Table 2 Subject framework for planning the learning experiences

Subject

Key question

Supplementary questions

Making connections

English

What is it to be human?

How real was Truman? What did we learn from this about the reality of human

lives?

How might these ideas be connected to the idea of reality?

Science

What is real and how do we know? How do we know about things in the world that we cannot see?

How can you prove something beyond doubt? What methods do scientists use to establish reality?

How did Truman use scientific method to real the truth/reality of his world existence at Seahaven?

Religious

education

What is reality and how can we be sure?

What is meant by freedom? What is the meaning of lie? What is meant by morality and ethics?

What links can be made between your understanding of these terms and what you know of Truman’s life?

Multimedia

Is there more to media than meet the eyes?

What roles do the media play in shaping our reality and what we perceive to be real? Do the media always tell the truth? How can we be sure?

To what extent are we all ‘Trumanised’ by the media?

The high levels of student engagement a curriculum integration approach can stimulate have influenced the design of the emergent approach known as Learning through Country programmes (Fogarty, 2010) for secondary students in remote indigenous communities. These programmes recognise indigenous land and sea management as localised learning opportunities and as an employment pathway. Curriculum is framed around the concept of biodiversity with students working on projects with local indigenous rangers and elders that connect learning and employment with caring for country. Projects include spider diversity and abundance, crocodile egg collecting, patrolling of foreign fishing vessels, buffalo disease monitoring, longneck turtle protection and harvesting of turtle eggs.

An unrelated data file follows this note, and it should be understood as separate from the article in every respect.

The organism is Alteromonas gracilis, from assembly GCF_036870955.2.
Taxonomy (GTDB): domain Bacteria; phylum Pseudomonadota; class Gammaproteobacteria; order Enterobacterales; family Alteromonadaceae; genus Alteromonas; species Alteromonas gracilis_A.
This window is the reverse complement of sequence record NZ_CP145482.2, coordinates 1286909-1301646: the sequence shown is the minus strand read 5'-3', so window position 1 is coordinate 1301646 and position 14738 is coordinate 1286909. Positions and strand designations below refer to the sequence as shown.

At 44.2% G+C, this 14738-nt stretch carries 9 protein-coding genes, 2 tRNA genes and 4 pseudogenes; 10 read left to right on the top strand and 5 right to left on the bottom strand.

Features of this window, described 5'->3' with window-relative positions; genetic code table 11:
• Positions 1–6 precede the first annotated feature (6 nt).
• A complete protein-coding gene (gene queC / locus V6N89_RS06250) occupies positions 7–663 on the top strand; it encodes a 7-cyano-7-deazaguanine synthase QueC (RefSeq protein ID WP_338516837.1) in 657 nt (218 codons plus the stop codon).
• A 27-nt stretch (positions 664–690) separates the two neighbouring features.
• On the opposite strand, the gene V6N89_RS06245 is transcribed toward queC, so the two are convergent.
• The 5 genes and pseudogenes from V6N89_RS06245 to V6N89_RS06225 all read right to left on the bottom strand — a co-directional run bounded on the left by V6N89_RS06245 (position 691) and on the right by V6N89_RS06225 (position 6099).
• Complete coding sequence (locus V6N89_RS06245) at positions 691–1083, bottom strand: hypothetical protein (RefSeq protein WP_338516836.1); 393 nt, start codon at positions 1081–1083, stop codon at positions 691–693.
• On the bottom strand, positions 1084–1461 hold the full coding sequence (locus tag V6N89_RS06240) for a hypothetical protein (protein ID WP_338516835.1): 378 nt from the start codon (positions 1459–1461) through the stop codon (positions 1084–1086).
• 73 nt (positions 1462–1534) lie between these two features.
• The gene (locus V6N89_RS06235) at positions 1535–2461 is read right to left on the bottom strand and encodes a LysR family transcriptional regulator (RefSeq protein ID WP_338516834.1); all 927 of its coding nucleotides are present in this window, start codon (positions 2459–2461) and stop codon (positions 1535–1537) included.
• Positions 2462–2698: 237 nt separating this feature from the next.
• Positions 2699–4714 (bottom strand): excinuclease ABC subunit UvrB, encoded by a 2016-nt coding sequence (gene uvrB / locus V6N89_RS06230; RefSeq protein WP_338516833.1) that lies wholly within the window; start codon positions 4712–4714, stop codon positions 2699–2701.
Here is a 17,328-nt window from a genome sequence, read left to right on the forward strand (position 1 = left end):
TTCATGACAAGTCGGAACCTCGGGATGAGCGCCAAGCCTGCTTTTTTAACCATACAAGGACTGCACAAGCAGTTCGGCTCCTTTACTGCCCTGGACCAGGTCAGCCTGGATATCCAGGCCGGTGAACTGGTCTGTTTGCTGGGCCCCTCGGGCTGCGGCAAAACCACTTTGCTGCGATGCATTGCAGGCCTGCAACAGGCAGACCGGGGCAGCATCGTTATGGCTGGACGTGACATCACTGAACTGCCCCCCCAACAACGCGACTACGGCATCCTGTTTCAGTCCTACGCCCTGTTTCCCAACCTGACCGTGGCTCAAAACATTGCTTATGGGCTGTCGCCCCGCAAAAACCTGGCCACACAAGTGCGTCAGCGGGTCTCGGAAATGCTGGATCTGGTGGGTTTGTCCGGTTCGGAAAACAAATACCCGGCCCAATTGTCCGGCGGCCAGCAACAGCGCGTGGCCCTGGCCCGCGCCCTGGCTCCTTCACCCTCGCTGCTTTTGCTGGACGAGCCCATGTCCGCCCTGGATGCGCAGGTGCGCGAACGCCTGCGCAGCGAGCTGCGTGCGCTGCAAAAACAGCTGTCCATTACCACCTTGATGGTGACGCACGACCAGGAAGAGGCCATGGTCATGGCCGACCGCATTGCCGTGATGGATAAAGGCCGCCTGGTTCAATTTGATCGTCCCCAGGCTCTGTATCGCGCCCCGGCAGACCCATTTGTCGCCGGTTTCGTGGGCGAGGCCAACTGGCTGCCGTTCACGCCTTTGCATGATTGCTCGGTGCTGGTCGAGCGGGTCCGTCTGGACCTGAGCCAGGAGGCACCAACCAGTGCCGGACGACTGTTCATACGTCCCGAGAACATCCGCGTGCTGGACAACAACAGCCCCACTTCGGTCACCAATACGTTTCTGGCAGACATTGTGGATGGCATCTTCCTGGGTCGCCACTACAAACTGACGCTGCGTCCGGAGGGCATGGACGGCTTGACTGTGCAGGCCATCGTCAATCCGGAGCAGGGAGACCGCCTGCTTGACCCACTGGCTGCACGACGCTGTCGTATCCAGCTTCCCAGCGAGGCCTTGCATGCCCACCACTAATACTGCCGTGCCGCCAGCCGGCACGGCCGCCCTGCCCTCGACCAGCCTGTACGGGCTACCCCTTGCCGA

William Fogarty and Robert Schwab (2012) note that Learning through Country programmes support the development of science concepts in the areas of biology and environmental sciences while also emphasising the explicit teaching of English literacy and numeracy skills. They argue that ‘direct instruction’ models which target the basics of literacy and numeracy disregard the research evidence (e.g. Catts & Gelade, 2002; Gelade & Stehlik, 2004; Miller, 2005) that indigenous students learn best when learning has immediate or localised utility and is connected to their life experiences.

Building on the Learning through Country project work undertaken at the Maningrida School—a remote Northern Territory community school 550 km east of Darwin—an interdisciplinary team from the University of Melbourne has worked with teachers and students to use and transform their ‘on-country’ knowledge to

Pocket books authored by Maningrida College students

Fig. 3 Pocket books authored by Maningrida College students

develop their visual and written literacy skills. A series of some small pocket books, shown in Fig. 3, adaptable for ecotourism purposes, were produced: Bush Tucker, Cath ‘n’ Cook, Animal First Aid and Animal Tracks, revealing the positive outcomes that can be achieved with a concept-based, curriculum integration approach. Adopting a continued improvement model, further curriculum documentation is being undertaken to encourage students to reflect on and make explicit links between the key concepts of food gathering and consumption, human health and safety and environmental management and sustainable biodiversity in order to provide assessable evidence of deep learning.

Notwithstanding the positive outcomes identified in these snapshots, the implementation of concept-based, curriculum integration is not without its challenges and issues, which accounts for this approach to design and pedagogy not gaining a strong foothold in Australian curriculum (Harris & Marsh, 2007). Some of the challenges and issues that have emerged from the case study examples, recent research and my practical experience are now discussed.